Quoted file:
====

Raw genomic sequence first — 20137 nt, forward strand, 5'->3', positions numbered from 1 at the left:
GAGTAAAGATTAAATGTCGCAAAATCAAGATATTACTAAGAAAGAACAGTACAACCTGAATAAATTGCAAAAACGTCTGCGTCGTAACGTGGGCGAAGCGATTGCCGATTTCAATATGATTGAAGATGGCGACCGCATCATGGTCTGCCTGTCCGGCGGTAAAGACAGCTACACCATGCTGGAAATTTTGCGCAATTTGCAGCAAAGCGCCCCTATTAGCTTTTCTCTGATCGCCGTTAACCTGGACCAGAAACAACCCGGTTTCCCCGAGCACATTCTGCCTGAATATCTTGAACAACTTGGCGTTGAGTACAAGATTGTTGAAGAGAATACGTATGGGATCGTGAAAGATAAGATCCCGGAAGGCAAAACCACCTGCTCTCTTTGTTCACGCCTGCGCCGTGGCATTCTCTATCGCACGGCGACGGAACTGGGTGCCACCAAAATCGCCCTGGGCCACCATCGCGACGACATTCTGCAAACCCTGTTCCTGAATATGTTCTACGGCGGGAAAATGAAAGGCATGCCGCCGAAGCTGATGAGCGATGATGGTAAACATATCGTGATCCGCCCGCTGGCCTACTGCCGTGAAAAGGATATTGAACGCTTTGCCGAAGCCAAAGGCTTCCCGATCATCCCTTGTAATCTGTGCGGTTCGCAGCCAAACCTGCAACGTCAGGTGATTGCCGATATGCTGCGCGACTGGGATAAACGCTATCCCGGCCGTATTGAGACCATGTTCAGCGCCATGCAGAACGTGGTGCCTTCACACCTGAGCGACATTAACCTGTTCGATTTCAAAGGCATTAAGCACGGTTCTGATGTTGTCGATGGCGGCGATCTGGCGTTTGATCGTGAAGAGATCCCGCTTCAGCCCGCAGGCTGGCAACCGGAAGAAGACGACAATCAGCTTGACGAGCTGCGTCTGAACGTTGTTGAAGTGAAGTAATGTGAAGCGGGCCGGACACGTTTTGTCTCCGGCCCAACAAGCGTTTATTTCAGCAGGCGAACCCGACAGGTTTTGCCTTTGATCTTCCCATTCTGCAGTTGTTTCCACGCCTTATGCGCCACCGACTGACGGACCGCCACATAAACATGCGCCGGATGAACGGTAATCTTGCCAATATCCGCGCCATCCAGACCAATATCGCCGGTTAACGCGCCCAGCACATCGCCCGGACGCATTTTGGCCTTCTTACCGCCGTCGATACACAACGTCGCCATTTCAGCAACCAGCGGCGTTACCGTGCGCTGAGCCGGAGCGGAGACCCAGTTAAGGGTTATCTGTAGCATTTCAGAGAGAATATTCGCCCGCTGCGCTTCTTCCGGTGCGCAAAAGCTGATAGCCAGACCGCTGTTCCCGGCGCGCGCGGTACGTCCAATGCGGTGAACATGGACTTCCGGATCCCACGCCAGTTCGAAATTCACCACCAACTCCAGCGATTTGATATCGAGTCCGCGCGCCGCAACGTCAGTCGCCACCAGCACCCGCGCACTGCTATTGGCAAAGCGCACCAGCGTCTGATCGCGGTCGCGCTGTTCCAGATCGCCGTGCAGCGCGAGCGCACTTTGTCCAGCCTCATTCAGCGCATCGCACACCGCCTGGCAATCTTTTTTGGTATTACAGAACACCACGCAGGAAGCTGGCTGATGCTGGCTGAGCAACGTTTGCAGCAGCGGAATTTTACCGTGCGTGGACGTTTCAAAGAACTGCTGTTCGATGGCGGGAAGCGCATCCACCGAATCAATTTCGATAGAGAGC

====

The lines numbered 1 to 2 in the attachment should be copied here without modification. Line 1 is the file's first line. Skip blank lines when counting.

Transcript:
Raw genomic sequence first — 20137 nt, forward strand, 5'->3', positions numbered from 1 at the left:
GAGTAAAGATTAAATGTCGCAAAATCAAGATATTACTAAGAAAGAACAGTACAACCTGAATAAATTGCAAAAACGTCTGCGTCGTAACGTGGGCGAAGCGATTGCCGATTTCAATATGATTGAAGATGGCGACCGCATCATGGTCTGCCTGTCCGGCGGTAAAGACAGCTACACCATGCTGGAAATTTTGCGCAATTTGCAGCAAAGCGCCCCTATTAGCTTTTCTCTGATCGCCGTTAACCTGGACCAGAAACAACCCGGTTTCCCCGAGCACATTCTGCCTGAATATCTTGAACAACTTGGCGTTGAGTACAAGATTGTTGAAGAGAATACGTATGGGATCGTGAAAGATAAGATCCCGGAAGGCAAAACCACCTGCTCTCTTTGTTCACGCCTGCGCCGTGGCATTCTCTATCGCACGGCGACGGAACTGGGTGCCACCAAAATCGCCCTGGGCCACCATCGCGACGACATTCTGCAAACCCTGTTCCTGAATATGTTCTACGGCGGGAAAATGAAAGGCATGCCGCCGAAGCTGATGAGCGATGATGGTAAACATATCGTGATCCGCCCGCTGGCCTACTGCCGTGAAAAGGATATTGAACGCTTTGCCGAAGCCAAAGGCTTCCCGATCATCCCTTGTAATCTGTGCGGTTCGCAGCCAAACCTGCAACGTCAGGTGATTGCCGATATGCTGCGCGACTGGGATAAACGCTATCCCGGCCGTATTGAGACCATGTTCAGCGCCATGCAGAACGTGGTGCCTTCACACCTGAGCGACATTAACCTGTTCGATTTCAAAGGCATTAAGCACGGTTCTGATGTTGTCGATGGCGGCGATCTGGCGTTTGATCGTGAAGAGATCCCGCTTCAGCCCGCAGGCTGGCAACCGGAAGAAGACGACAATCAGCTTGACGAGCTGCGTCTGAACGTTGTTGAAGTGAAGTAATGTGAAGCGGGCCGGACACGTTTTGTCTCCGGCCCAACAAGCGTTTATTTCAGCAGGCGAACCCGACAGGTTTTGCCTTTGATCTTCCCATTCTGCAGTTGTTTCCACGCCTTATGCGCCACCGACTGACGGACCGCCACATAAACATGCGCCGGATGAACGGTAATCTTGCCAATATCCGCGCCATCCAGACCAATATCGCCGGTTAACGCGCCCAGCACATCGCCCGGACGCATTTTGGCCTTCTTACCGCCGTCGATACACAACGTCGCCATTTCAGCAACCAGCGGCGTTACCGTGCGCTGAGCCGGAGCGGAGACCCAGTTAAGGGTTATCTGTAGCATTTCAGAGAGAATATTCGCCCGCTGCGCTTCTTCCGGTGCGCAAAAGCTGATAGCCAGACCGCTGTTCCCGGCGCGCGCGGTACGTCCAATGCGGTGAACATGGACTTCCGGATCCCACGCCAGTTCGAAATTCACCACCAACTCCAGCGATTTGATATCGAGTCCGCGCGCCGCAACGTCAGTCGCCACCAGCACCCGCGCACTGCTATTGGCAAAGCGCACCAGCGTCTGATCGCGGTCGCGCTGTTCCAGATCGCCGTGCAGCGCGAGCGCACTTTGTCCAGCCTCATTCAGCGCATCGCACACCGCCTGGCAATCTTTTTTGGTATTACAGAACACCACGCAGGAAGCTGGCTGATGCTGGCTGAGCAACGTTTGCAGCAGCGGAATTTTACCGTGCGTGGACGTTTCAAAGAACTGCTGTTCGATGGCGGGAAGCGCATCCACCGAATCAATTTCGATAGAGAGC